I’d like to link to the berserk live performance on The Glass Spider tour, but the song isn’t quite the same without Garson’s playing:

If John Cale released his best record in 1973, then quite possibly his erstwhile collaborator Lou Reed did too, in the shape of the legendarily depressing LP Berlin. Recorded with Alice Cooper’s producer bob Ezrin (who would go on to produce Pink Floyds tedium opus The Wall) it was a concept album on the theme of an extremely destructive relationship that was stitched together from demos Reed had had lying around for years, and even included a song he had already recorded on his first solo album.  Widely reviled at the time of release, Lou Reed didn’t perform many of its songs live for the next thirty years or so at which point he went on tour with the record to rapturous critical response.

I bought this as a teenager and while I could get into the rocking A-side, I found the B side genuinely disturbing. It was easy enough to identify with Roger Waters’ angsty moaning, but Lou Reed was plumbing much darker depths of anguish, guilt, hatred and self-loathing. Berlin is a decidedly adult album that retains a stark and shocking power today, even if the music is beautifully orchestrated by Bob Ezrin. It’s not every day a rock star sings about a woman losing her children to the social services. I’d link to the live version, but unlike John Cale, Lou Reed has aged badly and his voice is atrocious these days.  Here’s “Sad Song”, in which Reed sings the unforgettable line: I’m gonna stop wasting my time/Somebody else would have broken both of her arms.

I could easily fill another Lazy Sunday with great LPs of ’73, but I am going to end this one with a track from Stevie Wonder’s Innervisions. Wonder was on an incredible creative roll in the early 70s; the music just poured out of him, and all of it was imbued with joy.  Alas, a childhood encounter with the horror of “I Just Called to Say I Love You” obscured the truth about his talent from me for too many years.  Wonder played most of the instruments on Innervisions himself, and mixed soul with jazz and funk and whatever else he fancied. Here we have the last track from the record, a warning from Stevie to his fans about the sinister fellow that is “Misstra Know It All”. Even then, there’s such exuberance and sheer delight in the act of making music that even this cautionary song about a wrong ‘un becomes somehow uplifting:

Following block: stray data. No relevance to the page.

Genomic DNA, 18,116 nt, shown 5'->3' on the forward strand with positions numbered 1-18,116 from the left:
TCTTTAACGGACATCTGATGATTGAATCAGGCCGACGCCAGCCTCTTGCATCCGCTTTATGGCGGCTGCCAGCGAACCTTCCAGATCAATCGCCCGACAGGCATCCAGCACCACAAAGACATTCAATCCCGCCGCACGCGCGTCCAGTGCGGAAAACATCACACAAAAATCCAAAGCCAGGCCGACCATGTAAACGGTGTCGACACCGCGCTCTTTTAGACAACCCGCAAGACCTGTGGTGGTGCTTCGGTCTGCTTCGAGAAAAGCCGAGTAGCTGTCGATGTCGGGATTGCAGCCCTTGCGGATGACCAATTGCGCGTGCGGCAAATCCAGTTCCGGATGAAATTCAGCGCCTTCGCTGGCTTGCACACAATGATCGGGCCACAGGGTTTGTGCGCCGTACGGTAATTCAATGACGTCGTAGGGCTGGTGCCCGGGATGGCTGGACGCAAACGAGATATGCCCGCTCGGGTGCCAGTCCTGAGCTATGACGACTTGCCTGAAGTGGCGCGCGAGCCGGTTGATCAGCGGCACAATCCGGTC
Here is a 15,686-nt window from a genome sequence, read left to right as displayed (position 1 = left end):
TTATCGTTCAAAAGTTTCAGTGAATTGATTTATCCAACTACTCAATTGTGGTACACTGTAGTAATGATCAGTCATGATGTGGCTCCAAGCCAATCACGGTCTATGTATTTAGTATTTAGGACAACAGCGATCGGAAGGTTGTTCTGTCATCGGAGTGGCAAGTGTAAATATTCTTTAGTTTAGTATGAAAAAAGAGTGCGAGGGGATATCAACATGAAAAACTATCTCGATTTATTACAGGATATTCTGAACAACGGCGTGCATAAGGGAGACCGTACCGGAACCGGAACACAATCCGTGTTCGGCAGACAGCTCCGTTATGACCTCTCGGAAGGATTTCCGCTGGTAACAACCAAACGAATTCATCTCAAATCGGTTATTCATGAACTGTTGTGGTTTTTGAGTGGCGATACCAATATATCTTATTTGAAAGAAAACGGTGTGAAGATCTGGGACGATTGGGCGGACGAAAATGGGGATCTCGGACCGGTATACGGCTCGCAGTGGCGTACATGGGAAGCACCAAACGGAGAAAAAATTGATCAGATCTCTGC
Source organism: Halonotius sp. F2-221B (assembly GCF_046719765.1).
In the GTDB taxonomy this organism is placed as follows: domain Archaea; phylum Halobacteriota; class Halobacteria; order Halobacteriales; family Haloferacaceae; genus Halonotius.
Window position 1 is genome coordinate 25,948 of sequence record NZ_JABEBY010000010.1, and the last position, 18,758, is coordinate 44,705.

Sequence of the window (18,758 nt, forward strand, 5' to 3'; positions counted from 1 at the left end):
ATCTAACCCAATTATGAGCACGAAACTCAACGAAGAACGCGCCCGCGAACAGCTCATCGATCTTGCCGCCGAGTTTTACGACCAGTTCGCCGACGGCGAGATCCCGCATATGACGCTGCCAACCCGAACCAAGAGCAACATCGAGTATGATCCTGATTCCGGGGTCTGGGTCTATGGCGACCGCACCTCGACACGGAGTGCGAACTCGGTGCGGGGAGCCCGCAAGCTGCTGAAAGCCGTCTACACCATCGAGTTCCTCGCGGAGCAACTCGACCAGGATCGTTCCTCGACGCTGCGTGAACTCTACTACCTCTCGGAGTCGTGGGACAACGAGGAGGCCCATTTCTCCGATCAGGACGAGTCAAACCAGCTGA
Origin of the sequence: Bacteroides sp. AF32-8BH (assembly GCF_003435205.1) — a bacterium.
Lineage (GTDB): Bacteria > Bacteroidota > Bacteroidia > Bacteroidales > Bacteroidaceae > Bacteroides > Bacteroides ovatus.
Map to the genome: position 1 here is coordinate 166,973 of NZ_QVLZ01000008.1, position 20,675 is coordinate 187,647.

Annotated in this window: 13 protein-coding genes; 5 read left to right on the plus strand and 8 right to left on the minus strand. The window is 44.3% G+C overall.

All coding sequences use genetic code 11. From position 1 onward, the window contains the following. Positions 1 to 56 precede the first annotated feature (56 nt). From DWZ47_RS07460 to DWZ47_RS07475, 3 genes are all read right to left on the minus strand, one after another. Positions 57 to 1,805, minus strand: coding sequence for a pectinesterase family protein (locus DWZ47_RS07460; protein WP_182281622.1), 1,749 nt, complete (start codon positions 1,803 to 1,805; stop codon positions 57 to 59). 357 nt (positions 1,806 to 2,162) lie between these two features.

Daniel Kalder is an author and journalist. Visit him online at
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Daniel Kalder is an author and journalist. Visit him online at

9 thoughts on “Not just Dark Side Of The Moon – Alternative musical highlights of 1973

    April 7, 2013 at 11:29

    Have to front-up DK and say that V&A Exhibition or no V&A Exhibition I could never quite ‘get’ Bowie – but any post with ‘the greatest living Welshman’ and Lou Reed is going to be worth 20 minutes of anybody’s time – and it was. You posted Style It Takes last year I think, and I covered Small Town the year before – what music those two could make.

      April 7, 2013 at 22:22

      I could have picked any track off Paris 1919 as an example of high quality Cale… Except for Macbeth, that is.

      Bowie from Hunky dory thru Scary Monsters is pretty great, with one or two glaring missteps…

    April 7, 2013 at 20:53